Brazilian President Jair Bolsonaro threatened American journalist Glenn Greenwald with jail time on for allegedly having links to hackers who leaked phone conversations of the nation's justice minister.
Greenwald, a co-founding editor of The Intercept, has been in Brazil publishing a series of stories on corruption in the country.
On Monday, Bolsonaro accused Greenwald of committing a crime and alleged he is aligning himself with criminal hackers who exposed phone conversations of the country's justice minister from when he was a judge. The president also alluded that jail time could be possible when he was asked whether Greenwald might be kicked out of the country under Brazil's new deportation rules.
"Maybe he will be imprisoned here in Brazil," Bolsonaro said, noting that Greenwald was not likely to be deported due to the fact he is married to a Brazilian and he and his husband have adopted children together.
"Contrary to what the president says, he is not (yet) a dictator," Greenwald responded on Twitter. "He doesn’t have the power to order people to stop. To detain someone, you need to present evidence to a court showing that a crime was committed. That evidence does not exist."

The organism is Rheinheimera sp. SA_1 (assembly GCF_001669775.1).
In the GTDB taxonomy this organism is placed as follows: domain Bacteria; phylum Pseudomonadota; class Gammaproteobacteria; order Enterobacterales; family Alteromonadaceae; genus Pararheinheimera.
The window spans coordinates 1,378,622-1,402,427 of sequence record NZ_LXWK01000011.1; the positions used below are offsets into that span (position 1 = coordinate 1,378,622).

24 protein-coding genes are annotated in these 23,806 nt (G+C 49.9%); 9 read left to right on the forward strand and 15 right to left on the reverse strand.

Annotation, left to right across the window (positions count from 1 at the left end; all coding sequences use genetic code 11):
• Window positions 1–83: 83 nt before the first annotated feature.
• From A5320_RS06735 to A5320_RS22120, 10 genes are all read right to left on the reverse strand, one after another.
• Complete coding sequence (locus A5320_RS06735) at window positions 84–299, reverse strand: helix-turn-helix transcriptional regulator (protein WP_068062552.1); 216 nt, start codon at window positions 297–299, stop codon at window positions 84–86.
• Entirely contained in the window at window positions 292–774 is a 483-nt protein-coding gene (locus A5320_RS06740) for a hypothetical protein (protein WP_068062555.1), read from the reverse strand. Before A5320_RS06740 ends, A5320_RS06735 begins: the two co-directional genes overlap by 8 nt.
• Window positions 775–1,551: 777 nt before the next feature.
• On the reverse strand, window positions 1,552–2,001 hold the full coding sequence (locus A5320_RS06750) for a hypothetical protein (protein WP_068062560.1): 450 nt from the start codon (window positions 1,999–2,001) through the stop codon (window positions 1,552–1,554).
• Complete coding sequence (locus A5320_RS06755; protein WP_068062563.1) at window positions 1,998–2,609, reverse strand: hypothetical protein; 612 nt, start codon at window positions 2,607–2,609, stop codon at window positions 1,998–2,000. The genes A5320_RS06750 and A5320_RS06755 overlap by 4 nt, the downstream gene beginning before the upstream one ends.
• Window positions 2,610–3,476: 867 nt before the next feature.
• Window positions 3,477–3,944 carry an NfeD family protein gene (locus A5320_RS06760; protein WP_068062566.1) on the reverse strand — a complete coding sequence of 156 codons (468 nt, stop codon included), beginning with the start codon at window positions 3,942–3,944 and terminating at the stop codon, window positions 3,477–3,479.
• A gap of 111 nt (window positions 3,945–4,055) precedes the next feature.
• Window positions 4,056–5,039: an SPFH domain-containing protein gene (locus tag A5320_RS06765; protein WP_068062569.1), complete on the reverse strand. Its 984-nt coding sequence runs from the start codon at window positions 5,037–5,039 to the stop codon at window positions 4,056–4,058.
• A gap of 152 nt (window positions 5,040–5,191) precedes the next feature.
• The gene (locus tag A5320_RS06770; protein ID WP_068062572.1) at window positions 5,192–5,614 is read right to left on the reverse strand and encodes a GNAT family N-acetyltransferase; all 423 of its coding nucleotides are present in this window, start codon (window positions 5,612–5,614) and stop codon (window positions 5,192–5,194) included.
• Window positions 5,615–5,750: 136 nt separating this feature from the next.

Bolsonero's remarks triggered an outpouring of support for Greenwald from Brazilians.
Actor Wagner Moura, who starred in the Netflix show "Narcos," and singer-composer Chico Buarque, among others, attended a Brazilian press association meeting Tuesday night in Rio de Janeiro where Greenwald spoke to defend the freedom of the press. There were also people rallying outside of the event and a group marching to show support for Greenwald in Sao Paulo.
On Twitter, Greenwald shared videos of support from Fox News' Tucker Carlson and the Washington Post's executive editor, who called for the freedom of the press in Brazil.
The Intercept's reports from Brazil are leading to questions about whether Justice Minister Sergio Moro, a leading member of the president's cabinet, improperly collaborated with prosecutors when he was a judge overseeing an anti-corruption probe called "Operation Car Wash."
Fox News' Tyler Olson and the Associated Press contributed to this report.